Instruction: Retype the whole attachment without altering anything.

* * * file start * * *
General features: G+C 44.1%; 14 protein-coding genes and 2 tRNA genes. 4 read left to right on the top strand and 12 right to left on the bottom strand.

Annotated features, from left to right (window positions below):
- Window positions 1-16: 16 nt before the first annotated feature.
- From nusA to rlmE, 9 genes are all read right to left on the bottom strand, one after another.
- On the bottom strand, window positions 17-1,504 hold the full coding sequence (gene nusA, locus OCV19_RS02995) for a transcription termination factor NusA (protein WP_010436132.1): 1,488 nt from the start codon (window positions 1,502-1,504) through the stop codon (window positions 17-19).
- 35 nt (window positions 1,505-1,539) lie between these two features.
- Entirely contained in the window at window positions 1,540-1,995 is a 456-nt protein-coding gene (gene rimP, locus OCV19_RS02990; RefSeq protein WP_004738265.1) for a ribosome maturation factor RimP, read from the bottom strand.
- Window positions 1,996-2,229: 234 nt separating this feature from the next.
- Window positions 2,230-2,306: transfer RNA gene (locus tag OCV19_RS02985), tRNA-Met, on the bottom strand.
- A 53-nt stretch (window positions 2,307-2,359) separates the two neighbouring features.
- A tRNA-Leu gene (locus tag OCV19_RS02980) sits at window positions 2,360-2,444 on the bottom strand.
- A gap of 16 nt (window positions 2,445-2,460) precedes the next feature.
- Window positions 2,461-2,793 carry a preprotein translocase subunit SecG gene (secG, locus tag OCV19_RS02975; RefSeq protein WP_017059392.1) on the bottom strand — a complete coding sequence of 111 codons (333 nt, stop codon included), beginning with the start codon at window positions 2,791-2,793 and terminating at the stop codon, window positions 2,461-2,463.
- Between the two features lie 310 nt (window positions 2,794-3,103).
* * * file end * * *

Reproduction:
General features: G+C 44.1%; 14 protein-coding genes and 2 tRNA genes. 4 read left to right on the top strand and 12 right to left on the bottom strand.

Annotated features, from left to right (window positions below):
- Window positions 1-16: 16 nt before the first annotated feature.
- From nusA to rlmE, 9 genes are all read right to left on the bottom strand, one after another.
- On the bottom strand, window positions 17-1,504 hold the full coding sequence (gene nusA, locus OCV19_RS02995) for a transcription termination factor NusA (protein WP_010436132.1): 1,488 nt from the start codon (window positions 1,502-1,504) through the stop codon (window positions 17-19).
- 35 nt (window positions 1,505-1,539) lie between these two features.
- Entirely contained in the window at window positions 1,540-1,995 is a 456-nt protein-coding gene (gene rimP, locus OCV19_RS02990; RefSeq protein WP_004738265.1) for a ribosome maturation factor RimP, read from the bottom strand.
- Window positions 1,996-2,229: 234 nt separating this feature from the next.
- Window positions 2,230-2,306: transfer RNA gene (locus tag OCV19_RS02985), tRNA-Met, on the bottom strand.
- A 53-nt stretch (window positions 2,307-2,359) separates the two neighbouring features.
- A tRNA-Leu gene (locus tag OCV19_RS02980) sits at window positions 2,360-2,444 on the bottom strand.
- A gap of 16 nt (window positions 2,445-2,460) precedes the next feature.
- Window positions 2,461-2,793 carry a preprotein translocase subunit SecG gene (secG, locus tag OCV19_RS02975; RefSeq protein WP_017059392.1) on the bottom strand — a complete coding sequence of 111 codons (333 nt, stop codon included), beginning with the start codon at window positions 2,791-2,793 and terminating at the stop codon, window positions 2,461-2,463.
- Between the two features lie 310 nt (window positions 2,794-3,103).